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Watch: Tiffany Wilson

A poet at heart, this soul singer/songwriter is inspiring the next generation of Seattle musicians.

by Nimra Ahmad / June 9, 2023

The popular Seattle singer/songwriter mentors young artists to amplify their voices. (Video by Tifa Tomb)

If you want a peek into Tiffany Wilson’s natural state of being, just watch her perform.

She snaps her fingers and sways with the music, vibing with the crowd, captivated by the instrumentals as if she herself is an audience member. The real star of the show, however, is her voice: smooth and heartfelt, with an unvarnished authenticity rarely heard in overproduced mainstream music. It’s a sound honed by years of experience, and born from her unshakeable will and a refusal to be dulled by an industry built on trends and conformity.

Born in 1977, Wilson fell in love with singing early. At age 5 she moved with her family to Seattle from Memphis, where she returned every year for summer vacation throughout her childhood. Whether singing in her traditional gospel church choir or listening to Queen on her Tennessee grandmother’s radio, Wilson’s youth was filled with music.

It wasn’t until she was 19, Wilson says, when the now-defunct Seattle label Hendrix Records put out a call for singers to form a new gospel group, that she had any idea how she might make music a career. Out of some 300 singers auditioning, Wilson recalls, she was one of 13 chosen to join the group.

“I’m sitting there looking at everyone else in awe, and I just wouldn’t have imagined that I would have been selected,” she says.

Wilson joined that group, SOUL, as a singer. But the experience introduced her to the beauty of songwriting, which drew on her love of poetry and blossomed into a lifelong passion.

But she also learned firsthand about the cutthroat nature of the music business — Wilson was kicked out of SOUL after writing a few R&B tracks for another emerging group. “[Producers] are there to capitalize on your craft,” Wilson says. “From the beginning, protect yourself. You have to know the business of music.”

With SOUL behind her, Wilson moved to Los Angeles in 2003, when she was 26 years old, to pursue a solo career. Within one year she had three publishing offers from major labels and eventually signed with Chrysalis Records, which represented artists such as Blondie.

That opportunity didn’t pan out the way she hoped. Though she’d made it clear she wanted to write songs for artists she admired, such as Faith Evans and Tweet, Chrysalis execs instead had her writing songs for Disney stars.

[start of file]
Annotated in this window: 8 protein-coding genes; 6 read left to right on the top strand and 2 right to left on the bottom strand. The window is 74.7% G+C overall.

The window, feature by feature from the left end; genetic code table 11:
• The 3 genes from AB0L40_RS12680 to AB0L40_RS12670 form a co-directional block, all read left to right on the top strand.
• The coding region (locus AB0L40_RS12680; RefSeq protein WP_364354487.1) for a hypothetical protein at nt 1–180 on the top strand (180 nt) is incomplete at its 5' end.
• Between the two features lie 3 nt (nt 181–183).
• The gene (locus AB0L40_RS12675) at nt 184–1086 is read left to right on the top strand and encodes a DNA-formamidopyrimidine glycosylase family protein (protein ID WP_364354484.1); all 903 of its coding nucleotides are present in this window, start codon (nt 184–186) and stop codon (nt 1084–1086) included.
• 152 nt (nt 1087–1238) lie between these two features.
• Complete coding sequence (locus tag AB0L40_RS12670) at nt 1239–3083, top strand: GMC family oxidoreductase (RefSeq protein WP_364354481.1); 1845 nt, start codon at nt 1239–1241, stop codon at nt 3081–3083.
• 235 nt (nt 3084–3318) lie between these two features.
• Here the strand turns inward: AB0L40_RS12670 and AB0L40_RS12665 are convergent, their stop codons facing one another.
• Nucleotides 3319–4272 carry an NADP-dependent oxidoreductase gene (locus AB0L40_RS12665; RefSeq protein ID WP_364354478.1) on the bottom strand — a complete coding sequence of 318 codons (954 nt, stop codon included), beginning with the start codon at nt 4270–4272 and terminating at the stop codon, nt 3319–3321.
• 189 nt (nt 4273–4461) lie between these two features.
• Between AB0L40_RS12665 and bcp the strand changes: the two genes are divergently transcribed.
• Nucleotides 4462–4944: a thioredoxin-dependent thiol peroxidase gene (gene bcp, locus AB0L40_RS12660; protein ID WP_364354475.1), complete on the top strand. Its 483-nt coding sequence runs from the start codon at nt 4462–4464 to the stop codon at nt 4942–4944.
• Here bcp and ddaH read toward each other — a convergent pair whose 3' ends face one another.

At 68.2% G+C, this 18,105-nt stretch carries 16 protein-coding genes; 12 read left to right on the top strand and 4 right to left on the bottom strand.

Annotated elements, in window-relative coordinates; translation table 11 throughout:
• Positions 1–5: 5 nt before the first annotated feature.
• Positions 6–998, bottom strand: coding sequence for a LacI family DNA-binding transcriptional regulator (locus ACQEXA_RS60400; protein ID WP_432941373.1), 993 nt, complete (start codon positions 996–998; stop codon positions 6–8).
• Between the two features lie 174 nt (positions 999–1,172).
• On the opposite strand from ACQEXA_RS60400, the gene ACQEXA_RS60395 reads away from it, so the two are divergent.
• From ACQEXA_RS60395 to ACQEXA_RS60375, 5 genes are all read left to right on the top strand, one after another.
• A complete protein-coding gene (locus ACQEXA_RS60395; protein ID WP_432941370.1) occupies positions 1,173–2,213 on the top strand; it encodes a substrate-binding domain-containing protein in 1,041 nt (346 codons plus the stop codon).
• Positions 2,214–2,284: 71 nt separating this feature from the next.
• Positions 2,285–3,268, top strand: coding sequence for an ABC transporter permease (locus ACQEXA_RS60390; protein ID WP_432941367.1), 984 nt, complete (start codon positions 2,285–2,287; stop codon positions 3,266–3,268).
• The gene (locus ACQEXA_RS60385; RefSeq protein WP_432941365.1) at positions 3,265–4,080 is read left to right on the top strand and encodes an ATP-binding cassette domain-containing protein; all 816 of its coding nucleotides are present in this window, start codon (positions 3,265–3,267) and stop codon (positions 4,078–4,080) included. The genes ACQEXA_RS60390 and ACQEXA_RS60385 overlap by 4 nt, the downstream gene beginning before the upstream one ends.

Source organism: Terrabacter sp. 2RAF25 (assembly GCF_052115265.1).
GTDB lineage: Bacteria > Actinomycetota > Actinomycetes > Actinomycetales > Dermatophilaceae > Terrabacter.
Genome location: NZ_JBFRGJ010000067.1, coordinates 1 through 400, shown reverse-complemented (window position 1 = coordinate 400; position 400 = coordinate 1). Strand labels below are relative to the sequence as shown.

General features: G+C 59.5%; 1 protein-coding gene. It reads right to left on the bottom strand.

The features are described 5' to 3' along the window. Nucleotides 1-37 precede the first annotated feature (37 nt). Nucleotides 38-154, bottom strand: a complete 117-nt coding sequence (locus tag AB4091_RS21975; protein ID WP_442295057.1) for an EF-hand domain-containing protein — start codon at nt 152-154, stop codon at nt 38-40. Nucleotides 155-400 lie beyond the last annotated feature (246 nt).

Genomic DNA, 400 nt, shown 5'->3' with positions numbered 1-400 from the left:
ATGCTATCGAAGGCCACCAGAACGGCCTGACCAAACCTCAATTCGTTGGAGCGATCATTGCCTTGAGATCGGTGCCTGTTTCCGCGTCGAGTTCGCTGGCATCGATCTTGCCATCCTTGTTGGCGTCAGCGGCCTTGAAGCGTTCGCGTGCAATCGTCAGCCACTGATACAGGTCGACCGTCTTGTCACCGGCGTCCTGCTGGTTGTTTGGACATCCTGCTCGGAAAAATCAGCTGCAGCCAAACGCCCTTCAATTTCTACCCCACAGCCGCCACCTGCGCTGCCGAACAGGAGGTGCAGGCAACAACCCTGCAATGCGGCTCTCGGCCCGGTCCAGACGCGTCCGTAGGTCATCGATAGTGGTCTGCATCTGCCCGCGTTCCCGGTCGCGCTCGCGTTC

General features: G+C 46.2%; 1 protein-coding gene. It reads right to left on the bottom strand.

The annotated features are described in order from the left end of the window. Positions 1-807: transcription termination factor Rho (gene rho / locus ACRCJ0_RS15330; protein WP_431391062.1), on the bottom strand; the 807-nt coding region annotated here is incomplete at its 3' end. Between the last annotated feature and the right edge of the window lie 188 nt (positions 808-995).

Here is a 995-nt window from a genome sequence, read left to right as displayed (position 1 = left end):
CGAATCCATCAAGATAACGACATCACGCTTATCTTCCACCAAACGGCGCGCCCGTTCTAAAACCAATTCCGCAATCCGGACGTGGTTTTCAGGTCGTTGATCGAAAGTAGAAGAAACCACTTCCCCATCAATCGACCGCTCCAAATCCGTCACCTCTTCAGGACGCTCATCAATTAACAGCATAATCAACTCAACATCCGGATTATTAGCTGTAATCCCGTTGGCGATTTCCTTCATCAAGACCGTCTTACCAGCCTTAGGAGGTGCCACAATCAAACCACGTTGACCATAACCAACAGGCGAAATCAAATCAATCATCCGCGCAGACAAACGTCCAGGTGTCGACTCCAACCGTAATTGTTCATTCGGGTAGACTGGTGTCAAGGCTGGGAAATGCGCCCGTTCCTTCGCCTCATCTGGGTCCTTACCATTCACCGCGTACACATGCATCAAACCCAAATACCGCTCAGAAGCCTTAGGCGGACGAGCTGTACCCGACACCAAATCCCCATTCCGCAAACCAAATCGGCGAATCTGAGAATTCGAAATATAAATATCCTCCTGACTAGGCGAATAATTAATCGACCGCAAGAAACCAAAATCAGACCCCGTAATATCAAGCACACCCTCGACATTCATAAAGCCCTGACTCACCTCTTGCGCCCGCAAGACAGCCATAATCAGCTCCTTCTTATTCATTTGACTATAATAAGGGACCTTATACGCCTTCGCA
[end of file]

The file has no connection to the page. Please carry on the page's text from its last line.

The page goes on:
“It’s not what I wanted to do. And it really became ‘Can you dumb it down?’” Wilson says. “I had people saying, ‘Just give them what they want,’ but it was my belief that once I did that, it’s very hard to switch midstream.”

Wilson was not willing to compromise her values, whether it was her artistic integrity or crucial time with her family. In 2007, Wilson’s sister back in Seattle was about to have her third child, so Wilson moved home, and continued to write for Chrysalis until her contract ended in 2008.

She’s been an independent artist ever since, and although that means every expense, from recording music to producing shows, comes out of her own pocket, it also means she answers to no one but herself. She works when she’s inspired, and with the artists and ideas that inspire her.

In 2009, Wilson self-released her debut album Music Therapy. It reflects Wilson’s favorite musical genres — from gospel to soul to R&B — and follows themes of romance and relationships.

In her 2016 album, #SEESHARP, on local label We Coast Records, Wilson shifted themes, focusing less on personal relationships and more on the state of the world, including the 2012 murder of Trayvon Martin. Her song “American Dreams” is a prime example:

Why the need for war?
Why the urge to kill?
Somebody’s wanting more
So they choose to spill the blood, the blood, the blood
Of the ones we love

The production — big and full of brass — feels like a modern funk album that could easily be embraced by the pop world.

“I never had really done funk music — it wasn’t my thing,” Wilson says. “What you heard on Music Therapy was more my avenue, so this was something that was very new to me. I wasn’t used to hearing my voice in this way.”

She returns to soul vocals and lighter production in her 2020 and 2021 singles “Hollywood” and “Peace.” The music she’s currently working on is a combination of soul and funk and she’s continuing to focus on social issues. Right now, she’s collaborating with XP Productions to perform and host open mics at Cafe Racer every Thursday — the series is called Seraphim.

Wilson admits being a musician in Seattle has its challenges in terms of making a living from her art — performance opportunities are limited and most labels don’t have the international reach of those based in New York or Los Angeles.

But what Seattle does have, in addition to Wilson’s family, is an inspirational, established artistic community and a thriving community of young musicians that she mentors. Plus, it was never about fame for her — it’s always been about the music.

“I just hope to be remembered [as someone who] worked hard and loved what I did,” Wilson says. “I’d be grateful for anything like that.”

Authors & Contributors

Nimra Ahmad

Nimra Ahmad

Emerging Journalist Fellow


Tiffany Wilson

A portrait of a woman wearing an orange hat, staring pensively


(b. 1977)

Artist website

Artist social links

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